Wars and Windmills

13 April 2007

Too Kitsch Or Not Too Kitsch?

Since my dad bought me my first comic book, The Uncanny X-men #279, comic books have run thick in my blood. Those were the arcadian days when only in the greatest of geek dreams would there be a super-hero based film that met the dogged expectations from the nerd populace. However, the technology was weighed, and found wanting. Attempts were made, scenes were shot--things were said, fists were thrown...now we should just try our best to move on and forget about it.

But who could honestly forget the spurious "BIFF" "POW" "BOOM" of the Batman series, or The Flash TV series form the early 90s, or Superman 3 and up. They, like many attempts after, missed the mark because they emphasized too much on the comic in comic books. For me the comic book film potential breached in 1989 with Tim Burton's first installment (and maybe the second) of Batman. It completely regenerated the image of the Dark Knight from campy blue tights and shark fighting, to a conflicted persona in a gritty cowl...that completely restricts head movement, which is besides the point. It was a harbinger of great things to come...unless you count the subsequent movies in the series, then it is a step backwards and a sign of degeneracy and perversion.

I say that because comics are read for the visual stimulus as much as for the story, in fact it could be said that the art drives the plot along as much so as the writing. This is what makes the appeal for moving pictures to tell the story so appealing, but at the same time difficult to recreate. So while Batman 3 and 4 had plenty of visual stimuli...neon, chest-plate nipples, and wobbly bat-ears abound in those films...they weren't coupled with even decent writing. The stimulus was pure sugar, offering no real substance not unlike Daredevil and other feigned productions. Other miserable attempts are movies like The Hulk, Catwoman, the unreleased 1994 Fantastic Four, the released Fantastic Four, Ghost Rider, The Hulk, League of Extraordinary Gentlemen, The Punisher, and, did I mention Daredevil?. Sadly the list of movies that fall under this feeble category is far longer then the list of the opposite.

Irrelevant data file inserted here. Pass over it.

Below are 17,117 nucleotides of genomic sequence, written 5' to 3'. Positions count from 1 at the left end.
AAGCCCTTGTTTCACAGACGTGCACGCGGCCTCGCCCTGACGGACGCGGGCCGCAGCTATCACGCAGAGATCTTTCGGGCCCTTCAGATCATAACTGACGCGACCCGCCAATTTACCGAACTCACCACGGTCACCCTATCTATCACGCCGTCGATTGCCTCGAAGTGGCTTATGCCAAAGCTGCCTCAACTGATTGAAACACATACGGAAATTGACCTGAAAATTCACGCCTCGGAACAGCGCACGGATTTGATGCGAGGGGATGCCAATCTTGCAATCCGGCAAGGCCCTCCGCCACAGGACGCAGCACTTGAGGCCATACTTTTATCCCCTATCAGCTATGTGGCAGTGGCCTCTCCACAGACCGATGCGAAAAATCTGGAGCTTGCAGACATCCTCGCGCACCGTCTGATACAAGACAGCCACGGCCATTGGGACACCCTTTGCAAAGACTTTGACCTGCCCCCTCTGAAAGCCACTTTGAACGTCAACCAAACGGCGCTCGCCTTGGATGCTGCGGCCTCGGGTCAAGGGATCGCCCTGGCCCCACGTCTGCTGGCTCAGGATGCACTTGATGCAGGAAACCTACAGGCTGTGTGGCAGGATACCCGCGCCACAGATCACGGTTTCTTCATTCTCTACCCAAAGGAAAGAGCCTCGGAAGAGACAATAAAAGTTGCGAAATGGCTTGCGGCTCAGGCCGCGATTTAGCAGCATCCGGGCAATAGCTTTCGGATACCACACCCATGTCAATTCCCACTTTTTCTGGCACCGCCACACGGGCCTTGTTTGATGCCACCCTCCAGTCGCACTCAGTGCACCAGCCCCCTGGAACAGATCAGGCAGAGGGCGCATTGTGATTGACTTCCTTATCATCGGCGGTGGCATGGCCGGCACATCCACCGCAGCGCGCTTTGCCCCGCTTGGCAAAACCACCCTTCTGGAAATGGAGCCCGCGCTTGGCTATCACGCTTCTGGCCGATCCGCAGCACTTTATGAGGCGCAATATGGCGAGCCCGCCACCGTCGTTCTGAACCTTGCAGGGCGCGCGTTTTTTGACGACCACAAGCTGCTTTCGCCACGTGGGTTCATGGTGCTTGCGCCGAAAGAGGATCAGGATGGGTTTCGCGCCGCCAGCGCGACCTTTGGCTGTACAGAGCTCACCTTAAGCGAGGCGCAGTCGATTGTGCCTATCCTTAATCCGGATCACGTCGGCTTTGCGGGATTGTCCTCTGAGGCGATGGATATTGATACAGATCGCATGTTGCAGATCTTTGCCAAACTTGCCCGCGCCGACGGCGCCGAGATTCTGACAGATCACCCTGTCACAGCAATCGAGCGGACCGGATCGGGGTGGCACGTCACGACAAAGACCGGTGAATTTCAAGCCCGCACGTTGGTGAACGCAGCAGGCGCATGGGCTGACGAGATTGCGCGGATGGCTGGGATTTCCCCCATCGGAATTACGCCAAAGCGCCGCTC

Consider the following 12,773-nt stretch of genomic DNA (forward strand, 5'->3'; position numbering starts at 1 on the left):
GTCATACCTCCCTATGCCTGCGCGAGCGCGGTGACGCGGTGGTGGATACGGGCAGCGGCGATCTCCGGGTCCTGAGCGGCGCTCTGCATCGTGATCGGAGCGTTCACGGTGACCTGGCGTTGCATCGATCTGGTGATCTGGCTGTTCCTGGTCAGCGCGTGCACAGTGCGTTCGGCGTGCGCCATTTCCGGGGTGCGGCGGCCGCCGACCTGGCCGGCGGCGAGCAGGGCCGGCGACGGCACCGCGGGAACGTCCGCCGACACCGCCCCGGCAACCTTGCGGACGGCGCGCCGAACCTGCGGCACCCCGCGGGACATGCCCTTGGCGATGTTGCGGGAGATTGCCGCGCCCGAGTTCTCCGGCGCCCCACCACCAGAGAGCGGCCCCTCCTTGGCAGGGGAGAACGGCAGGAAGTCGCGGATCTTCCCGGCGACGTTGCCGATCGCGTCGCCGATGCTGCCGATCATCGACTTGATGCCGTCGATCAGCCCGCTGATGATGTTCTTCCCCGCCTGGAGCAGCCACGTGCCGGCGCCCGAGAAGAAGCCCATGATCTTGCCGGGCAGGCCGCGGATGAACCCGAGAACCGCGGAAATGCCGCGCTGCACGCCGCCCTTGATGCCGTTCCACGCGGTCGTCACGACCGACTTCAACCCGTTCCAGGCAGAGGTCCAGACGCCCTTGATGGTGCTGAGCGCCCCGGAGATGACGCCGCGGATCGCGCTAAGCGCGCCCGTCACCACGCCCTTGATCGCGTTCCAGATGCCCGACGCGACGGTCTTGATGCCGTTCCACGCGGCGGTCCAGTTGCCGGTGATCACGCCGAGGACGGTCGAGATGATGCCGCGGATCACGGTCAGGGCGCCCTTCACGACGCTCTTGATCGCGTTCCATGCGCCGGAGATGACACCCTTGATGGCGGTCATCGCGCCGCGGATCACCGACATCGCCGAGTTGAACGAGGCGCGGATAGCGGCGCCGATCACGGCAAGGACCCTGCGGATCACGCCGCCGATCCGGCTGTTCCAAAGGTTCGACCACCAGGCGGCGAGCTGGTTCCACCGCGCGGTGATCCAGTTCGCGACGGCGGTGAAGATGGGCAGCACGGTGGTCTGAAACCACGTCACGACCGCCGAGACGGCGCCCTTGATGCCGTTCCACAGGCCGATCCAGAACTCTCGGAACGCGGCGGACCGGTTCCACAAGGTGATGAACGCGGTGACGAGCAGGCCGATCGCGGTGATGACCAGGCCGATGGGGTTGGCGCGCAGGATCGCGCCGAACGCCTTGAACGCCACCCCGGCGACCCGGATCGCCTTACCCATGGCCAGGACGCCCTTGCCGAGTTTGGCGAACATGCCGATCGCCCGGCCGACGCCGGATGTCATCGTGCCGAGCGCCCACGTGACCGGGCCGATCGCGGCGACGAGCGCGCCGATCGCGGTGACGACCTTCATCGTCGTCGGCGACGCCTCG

This atrocity happens when the studios see Spider-man have the number one weekend box office opening of all time, then realize what they have been missing and then all of a sudden fecundity is the name of the game, and the quicker the better.

The difference between a movie put out solely to capitalize on the market and the ones that just do capitalize on the market lie in the hands of the director. Sam Raimi, Brian Singer, Christopher Nolan are massive comic fans, and the result is obvious: films the previous untapped nerd viewers can feel excited about. Not ones that rape plunder and pillage the precious version of things just to sooth Hollywood's seething comic-book-movie-teat that was left unmilked for far too long. Just because studios can make a realistic looking and action packed super hero flick, doesn't mean they should; as seen with the aforementioned debacles. The milking should be done by folks who know what they are doing and care that the essence characters remain intact, as seen with Sam Raimi's Spider-man and Brian Singer's X-Men and Super-man Returns.

Case in point: Ang Lee. Bless his dumb dumb heart straight to heaven. He knew more about gay cowboys then The Hulk, and he should have stuck with that. That way other directors wouldn't feel the need to pretend Lee's version never happened and start fresh with a new version...Nolan wouldn't have had to reinvent the wheel when Schumacher bent the spokes--though the result of the latter was (as I push the nerd glasses up my nose) was pretty stellar...and Singer wouldn't have had to write his movie to take place after Super-man 2, disregarding that others were ever made.

The maxim movie studios should live by: A good comic book in the right hands will yield a great movie.

  • Road to Perdition
  • V for Vendetta
  • 300
  • A History of Violence
  • The Crow
  • Batman (1989)
  • Batman Begins
  • X-Men 1-3
  • Super-man Returns
  • Spider-man 1-3
  • Sin City

    Basically, this whole rant is to justify my nerd fueled trip to Colorado to see Spider-Man 3 with Dan and Nate and Dan's two (or three) brothers, and a theater full of strangers.


    1. Now that was indeed worth waiting for.

    2. Holy comic goodness Robin! Excellent choice of imagery.

      I love the franchise reboots that are taking place (Batman, Superman, Hulk), giving rise to well-funded reincarnations that - at least for the time being - are in good hands.

      It is surprising that the comic-film genre hadn't exploded sooner. Film is such a natural medium for the translation of a comic book. There are volumes upon volumes of quality storyboards to draw from, and one can know from the outset where the popular pieces lie.